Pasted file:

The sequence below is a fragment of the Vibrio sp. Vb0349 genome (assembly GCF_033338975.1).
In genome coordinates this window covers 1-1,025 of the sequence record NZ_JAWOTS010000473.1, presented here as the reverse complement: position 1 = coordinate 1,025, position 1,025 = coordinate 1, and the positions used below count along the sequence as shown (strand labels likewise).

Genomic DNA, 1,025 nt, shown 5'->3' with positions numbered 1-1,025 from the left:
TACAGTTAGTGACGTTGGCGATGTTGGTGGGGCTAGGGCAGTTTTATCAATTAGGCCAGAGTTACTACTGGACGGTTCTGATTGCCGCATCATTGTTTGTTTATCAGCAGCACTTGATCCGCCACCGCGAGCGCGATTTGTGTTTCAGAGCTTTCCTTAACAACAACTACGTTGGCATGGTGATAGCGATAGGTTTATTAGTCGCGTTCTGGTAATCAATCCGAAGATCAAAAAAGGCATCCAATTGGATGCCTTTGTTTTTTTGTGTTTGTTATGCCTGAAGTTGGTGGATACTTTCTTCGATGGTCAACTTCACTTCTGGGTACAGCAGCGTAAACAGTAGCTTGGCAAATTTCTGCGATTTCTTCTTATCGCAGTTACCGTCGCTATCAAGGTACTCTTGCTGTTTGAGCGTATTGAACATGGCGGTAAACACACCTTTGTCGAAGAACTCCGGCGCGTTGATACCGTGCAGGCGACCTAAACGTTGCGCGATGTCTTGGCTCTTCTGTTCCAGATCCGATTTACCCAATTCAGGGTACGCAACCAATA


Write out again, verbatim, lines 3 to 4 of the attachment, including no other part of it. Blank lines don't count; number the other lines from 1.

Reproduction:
Genomic DNA, 1,025 nt, shown 5'->3' with positions numbered 1-1,025 from the left:
TACAGTTAGTGACGTTGGCGATGTTGGTGGGGCTAGGGCAGTTTTATCAATTAGGCCAGAGTTACTACTGGACGGTTCTGATTGCCGCATCATTGTTTGTTTATCAGCAGCACTTGATCCGCCACCGCGAGCGCGATTTGTGTTTCAGAGCTTTCCTTAACAACAACTACGTTGGCATGGTGATAGCGATAGGTTTATTAGTCGCGTTCTGGTAATCAATCCGAAGATCAAAAAAGGCATCCAATTGGATGCCTTTGTTTTTTTGTGTTTGTTATGCCTGAAGTTGGTGGATACTTTCTTCGATGGTCAACTTCACTTCTGGGTACAGCAGCGTAAACAGTAGCTTGGCAAATTTCTGCGATTTCTTCTTATCGCAGTTACCGTCGCTATCAAGGTACTCTTGCTGTTTGAGCGTATTGAACATGGCGGTAAACACACCTTTGTCGAAGAACTCCGGCGCGTTGATACCGTGCAGGCGACCTAAACGTTGCGCGATGTCTTGGCTCTTCTGTTCCAGATCCGATTTACCCAATTCAGGGTACGCAACCAATA